Title: Acoustical Evaluation of Carbonized and Activated Cotton Nonwovens Authors
|Jiang, N. - LOUISIANA STATE UNIV|
|Chen, J. Y. - LOUISIANA STATE UNIV|
Submitted to: Bioresource Technology
Publication Type: Peer Reviewed Journal
Publication Acceptance Date: October 3, 2009
Publication Date: December 15, 2009
Citation: Jiang, N., Chen, J., Parikh, D.V. 2009. Acoustical Evaluation of Carbonized and Activated Cotton Nonwovens. Bioresource Technology. 100(24):6533-6536. Interpretive Summary: The main application of the activated carbon fiber (ACF) focuses on personal safety, (protective clothing and masks), water/air purification, and heat and electrical insulation. However, there is a lack of reports on ACF for acoustical applications. Textile fabrics and particularly nonwovens have been commonly used for sound absorption, because of a special structure formed by fiber in nonwoven fabrics. ACF nonwoven fabrics have two levels of porous structures: macro pores among fibers, and micro pores on the surface of the activated carbon fiber. This unique fabric architecture renders a great potential for ACF nonwovens to be used as high performance and cost effective acoustical materials. Our experimental findings show that the nonwoven composites with cotton as a surface layer had significantly higher sound absorption than the glass fiber surfaced composite in the frequency range of 100 to 6400 Hz.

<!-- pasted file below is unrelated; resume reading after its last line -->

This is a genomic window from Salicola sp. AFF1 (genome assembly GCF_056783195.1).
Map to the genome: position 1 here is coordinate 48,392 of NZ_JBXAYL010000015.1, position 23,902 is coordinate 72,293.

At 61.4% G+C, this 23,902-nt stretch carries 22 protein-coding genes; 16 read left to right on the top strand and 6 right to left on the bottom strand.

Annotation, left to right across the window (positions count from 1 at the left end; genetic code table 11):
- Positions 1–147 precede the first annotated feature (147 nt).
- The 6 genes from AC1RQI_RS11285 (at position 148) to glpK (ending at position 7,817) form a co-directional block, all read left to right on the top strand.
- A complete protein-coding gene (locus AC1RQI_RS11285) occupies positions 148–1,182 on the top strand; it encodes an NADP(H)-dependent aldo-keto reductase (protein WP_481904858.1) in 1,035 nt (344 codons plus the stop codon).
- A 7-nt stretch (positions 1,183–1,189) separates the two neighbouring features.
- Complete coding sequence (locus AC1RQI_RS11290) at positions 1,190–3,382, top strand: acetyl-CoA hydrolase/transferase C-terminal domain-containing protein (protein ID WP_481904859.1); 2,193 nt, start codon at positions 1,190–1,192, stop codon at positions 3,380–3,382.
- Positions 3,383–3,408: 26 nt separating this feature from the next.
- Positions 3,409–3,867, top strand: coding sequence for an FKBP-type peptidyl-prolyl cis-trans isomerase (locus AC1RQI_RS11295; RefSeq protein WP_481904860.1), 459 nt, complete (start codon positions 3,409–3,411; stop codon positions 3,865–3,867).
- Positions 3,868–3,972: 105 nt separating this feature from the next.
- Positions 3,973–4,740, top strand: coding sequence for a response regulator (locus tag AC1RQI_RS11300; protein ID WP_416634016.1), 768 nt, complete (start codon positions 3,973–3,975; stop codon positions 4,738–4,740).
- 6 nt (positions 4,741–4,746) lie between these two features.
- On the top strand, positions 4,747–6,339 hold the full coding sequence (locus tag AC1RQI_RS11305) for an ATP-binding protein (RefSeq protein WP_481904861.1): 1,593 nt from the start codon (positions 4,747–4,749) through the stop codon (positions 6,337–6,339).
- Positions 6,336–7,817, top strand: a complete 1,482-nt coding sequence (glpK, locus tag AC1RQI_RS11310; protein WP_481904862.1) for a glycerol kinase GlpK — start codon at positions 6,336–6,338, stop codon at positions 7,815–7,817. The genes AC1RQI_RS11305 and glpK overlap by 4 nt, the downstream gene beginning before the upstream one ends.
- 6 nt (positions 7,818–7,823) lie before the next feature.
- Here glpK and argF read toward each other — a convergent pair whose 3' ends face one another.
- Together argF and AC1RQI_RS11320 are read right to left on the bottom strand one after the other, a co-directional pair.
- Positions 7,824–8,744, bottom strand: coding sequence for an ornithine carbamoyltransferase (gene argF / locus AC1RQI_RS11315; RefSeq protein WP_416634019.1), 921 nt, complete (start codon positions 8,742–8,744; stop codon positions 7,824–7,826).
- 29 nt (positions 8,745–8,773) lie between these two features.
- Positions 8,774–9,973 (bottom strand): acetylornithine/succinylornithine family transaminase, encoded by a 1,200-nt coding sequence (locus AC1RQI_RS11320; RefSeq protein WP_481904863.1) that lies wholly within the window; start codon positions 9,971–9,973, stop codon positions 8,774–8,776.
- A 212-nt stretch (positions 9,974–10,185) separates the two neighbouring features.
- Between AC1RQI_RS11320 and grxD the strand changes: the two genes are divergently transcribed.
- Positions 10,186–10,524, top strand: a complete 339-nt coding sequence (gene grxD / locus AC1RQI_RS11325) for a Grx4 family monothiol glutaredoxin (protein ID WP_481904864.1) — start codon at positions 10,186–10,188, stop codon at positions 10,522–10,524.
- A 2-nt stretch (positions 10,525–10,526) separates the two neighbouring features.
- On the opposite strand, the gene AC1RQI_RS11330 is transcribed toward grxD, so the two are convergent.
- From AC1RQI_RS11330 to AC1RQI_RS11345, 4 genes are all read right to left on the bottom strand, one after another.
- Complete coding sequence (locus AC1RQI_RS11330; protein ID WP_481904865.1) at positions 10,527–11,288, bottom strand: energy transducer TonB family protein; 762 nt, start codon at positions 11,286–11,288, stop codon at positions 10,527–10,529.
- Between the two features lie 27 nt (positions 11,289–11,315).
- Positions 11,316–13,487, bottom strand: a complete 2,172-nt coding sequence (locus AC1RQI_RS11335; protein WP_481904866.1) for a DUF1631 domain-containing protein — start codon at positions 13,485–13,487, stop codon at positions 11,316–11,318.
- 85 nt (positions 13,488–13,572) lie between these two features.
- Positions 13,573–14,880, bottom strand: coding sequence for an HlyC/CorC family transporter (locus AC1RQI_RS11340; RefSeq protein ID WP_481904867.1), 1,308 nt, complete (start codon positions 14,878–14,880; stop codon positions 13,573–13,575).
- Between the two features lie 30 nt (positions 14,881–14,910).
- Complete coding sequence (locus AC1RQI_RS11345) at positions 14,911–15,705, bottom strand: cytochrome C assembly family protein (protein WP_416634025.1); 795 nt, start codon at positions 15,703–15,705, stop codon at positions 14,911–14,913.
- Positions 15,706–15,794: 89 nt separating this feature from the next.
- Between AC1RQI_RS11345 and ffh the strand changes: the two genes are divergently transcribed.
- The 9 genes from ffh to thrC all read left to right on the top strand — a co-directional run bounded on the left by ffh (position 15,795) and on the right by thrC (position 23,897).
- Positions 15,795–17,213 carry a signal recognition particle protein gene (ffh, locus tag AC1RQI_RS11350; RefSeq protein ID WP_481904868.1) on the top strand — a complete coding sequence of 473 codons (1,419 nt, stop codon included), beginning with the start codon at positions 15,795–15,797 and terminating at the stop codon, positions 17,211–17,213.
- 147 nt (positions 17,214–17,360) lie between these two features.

Technical Abstract: An activated carbon fiber nonwoven (ACF) was manufactured from cotton nonowoven fabric. For the ACF acoustical application, a nonwoven composite of ACF with cotton nonwoven as a base layer was developed. Also produced were the composites of the cotton nonwoven base layer with a layer of glass fiber nonwoven, and the cotton nonwoven base layer with a layer of cotton fiber nonwoven. Their noise absorption coefficients and sound transmission loss were measured using the Bruel & Kjaer impedance tube instrument. Statistical significance of the differences between the composites was tested using the method of Duncan’s grouping. The study concluded that ACF composite exhibited a greater ability to absorb normal incidence sound waves than the composites with either glass fiber or cotton fiber. The analysis of sound transmission loss revealed that the three composites still obeyed the mass law of transmission loss. The composite with the surface layer of cotton fiber nonwoven possessed a higher fabric density, and therefore showed a better sound insulation than the composites with glass fiber and ACF.